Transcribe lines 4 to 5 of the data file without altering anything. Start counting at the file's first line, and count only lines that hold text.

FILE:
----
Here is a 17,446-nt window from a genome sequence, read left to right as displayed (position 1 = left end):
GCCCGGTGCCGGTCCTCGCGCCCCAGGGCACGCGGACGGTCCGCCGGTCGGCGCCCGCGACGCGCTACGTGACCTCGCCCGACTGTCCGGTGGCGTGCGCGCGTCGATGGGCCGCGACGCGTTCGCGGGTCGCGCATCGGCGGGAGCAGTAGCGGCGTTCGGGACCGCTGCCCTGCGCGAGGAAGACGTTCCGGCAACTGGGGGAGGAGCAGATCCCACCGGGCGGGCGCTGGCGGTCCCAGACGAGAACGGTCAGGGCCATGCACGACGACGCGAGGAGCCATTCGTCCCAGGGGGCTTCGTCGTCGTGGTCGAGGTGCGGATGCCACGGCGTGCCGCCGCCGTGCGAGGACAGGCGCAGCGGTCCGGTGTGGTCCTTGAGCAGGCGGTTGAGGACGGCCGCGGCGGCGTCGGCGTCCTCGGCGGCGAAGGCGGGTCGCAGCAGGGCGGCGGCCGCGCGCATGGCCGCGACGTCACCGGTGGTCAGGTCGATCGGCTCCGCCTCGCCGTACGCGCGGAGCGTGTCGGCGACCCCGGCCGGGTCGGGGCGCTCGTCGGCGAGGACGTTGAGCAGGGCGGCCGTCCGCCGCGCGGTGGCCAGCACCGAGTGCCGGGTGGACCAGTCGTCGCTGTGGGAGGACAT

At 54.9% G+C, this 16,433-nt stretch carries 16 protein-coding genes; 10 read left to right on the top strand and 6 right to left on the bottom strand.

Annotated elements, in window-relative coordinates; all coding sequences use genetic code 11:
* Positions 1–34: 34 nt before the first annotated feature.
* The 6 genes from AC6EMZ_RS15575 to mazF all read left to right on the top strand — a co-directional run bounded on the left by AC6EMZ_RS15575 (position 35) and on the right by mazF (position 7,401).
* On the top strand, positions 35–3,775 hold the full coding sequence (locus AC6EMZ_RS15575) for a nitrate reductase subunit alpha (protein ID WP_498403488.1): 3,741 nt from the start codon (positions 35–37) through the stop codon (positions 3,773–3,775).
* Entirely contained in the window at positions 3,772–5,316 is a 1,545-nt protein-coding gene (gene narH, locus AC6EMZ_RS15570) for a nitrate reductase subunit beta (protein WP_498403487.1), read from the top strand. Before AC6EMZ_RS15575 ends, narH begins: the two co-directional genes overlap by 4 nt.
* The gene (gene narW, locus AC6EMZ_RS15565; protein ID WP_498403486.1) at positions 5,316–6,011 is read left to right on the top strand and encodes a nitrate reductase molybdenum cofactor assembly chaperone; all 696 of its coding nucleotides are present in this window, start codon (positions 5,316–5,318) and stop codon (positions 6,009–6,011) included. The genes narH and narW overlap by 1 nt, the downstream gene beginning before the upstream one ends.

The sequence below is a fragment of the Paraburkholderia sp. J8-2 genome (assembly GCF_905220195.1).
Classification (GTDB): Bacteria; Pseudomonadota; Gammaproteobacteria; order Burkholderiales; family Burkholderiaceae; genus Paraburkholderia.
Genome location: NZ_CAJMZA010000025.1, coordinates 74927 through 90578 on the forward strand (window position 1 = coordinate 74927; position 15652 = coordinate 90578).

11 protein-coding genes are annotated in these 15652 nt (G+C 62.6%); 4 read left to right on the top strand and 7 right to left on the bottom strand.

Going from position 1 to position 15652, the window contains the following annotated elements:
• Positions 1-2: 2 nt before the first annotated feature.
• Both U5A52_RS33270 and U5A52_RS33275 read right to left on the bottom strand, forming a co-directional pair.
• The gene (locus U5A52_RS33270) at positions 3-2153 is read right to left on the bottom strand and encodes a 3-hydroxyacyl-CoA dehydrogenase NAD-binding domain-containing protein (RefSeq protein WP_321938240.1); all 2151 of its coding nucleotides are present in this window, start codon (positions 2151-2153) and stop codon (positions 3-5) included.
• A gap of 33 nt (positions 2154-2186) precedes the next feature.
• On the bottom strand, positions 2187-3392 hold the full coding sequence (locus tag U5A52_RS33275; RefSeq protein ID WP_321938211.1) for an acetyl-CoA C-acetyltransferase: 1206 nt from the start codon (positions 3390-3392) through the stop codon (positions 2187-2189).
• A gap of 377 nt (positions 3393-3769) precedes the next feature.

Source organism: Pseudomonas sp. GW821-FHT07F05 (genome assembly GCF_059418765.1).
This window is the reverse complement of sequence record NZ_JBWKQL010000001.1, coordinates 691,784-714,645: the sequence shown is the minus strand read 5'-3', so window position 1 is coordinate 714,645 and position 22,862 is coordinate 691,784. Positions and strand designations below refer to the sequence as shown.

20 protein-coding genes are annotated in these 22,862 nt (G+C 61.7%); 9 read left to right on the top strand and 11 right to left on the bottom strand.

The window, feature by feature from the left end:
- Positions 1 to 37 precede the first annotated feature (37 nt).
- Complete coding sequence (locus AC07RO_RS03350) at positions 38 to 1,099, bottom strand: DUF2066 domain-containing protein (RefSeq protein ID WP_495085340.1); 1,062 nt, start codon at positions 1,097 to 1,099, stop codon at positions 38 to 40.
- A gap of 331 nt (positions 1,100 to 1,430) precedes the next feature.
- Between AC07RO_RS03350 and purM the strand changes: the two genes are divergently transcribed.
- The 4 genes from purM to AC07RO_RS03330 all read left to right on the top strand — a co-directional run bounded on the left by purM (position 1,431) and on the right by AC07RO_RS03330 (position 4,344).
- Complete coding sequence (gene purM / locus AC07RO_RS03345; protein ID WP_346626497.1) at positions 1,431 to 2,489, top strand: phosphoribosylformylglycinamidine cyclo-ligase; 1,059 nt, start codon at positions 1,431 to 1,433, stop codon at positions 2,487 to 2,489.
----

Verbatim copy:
Annotated elements, in window-relative coordinates; all coding sequences use genetic code 11:
* Positions 1–34: 34 nt before the first annotated feature.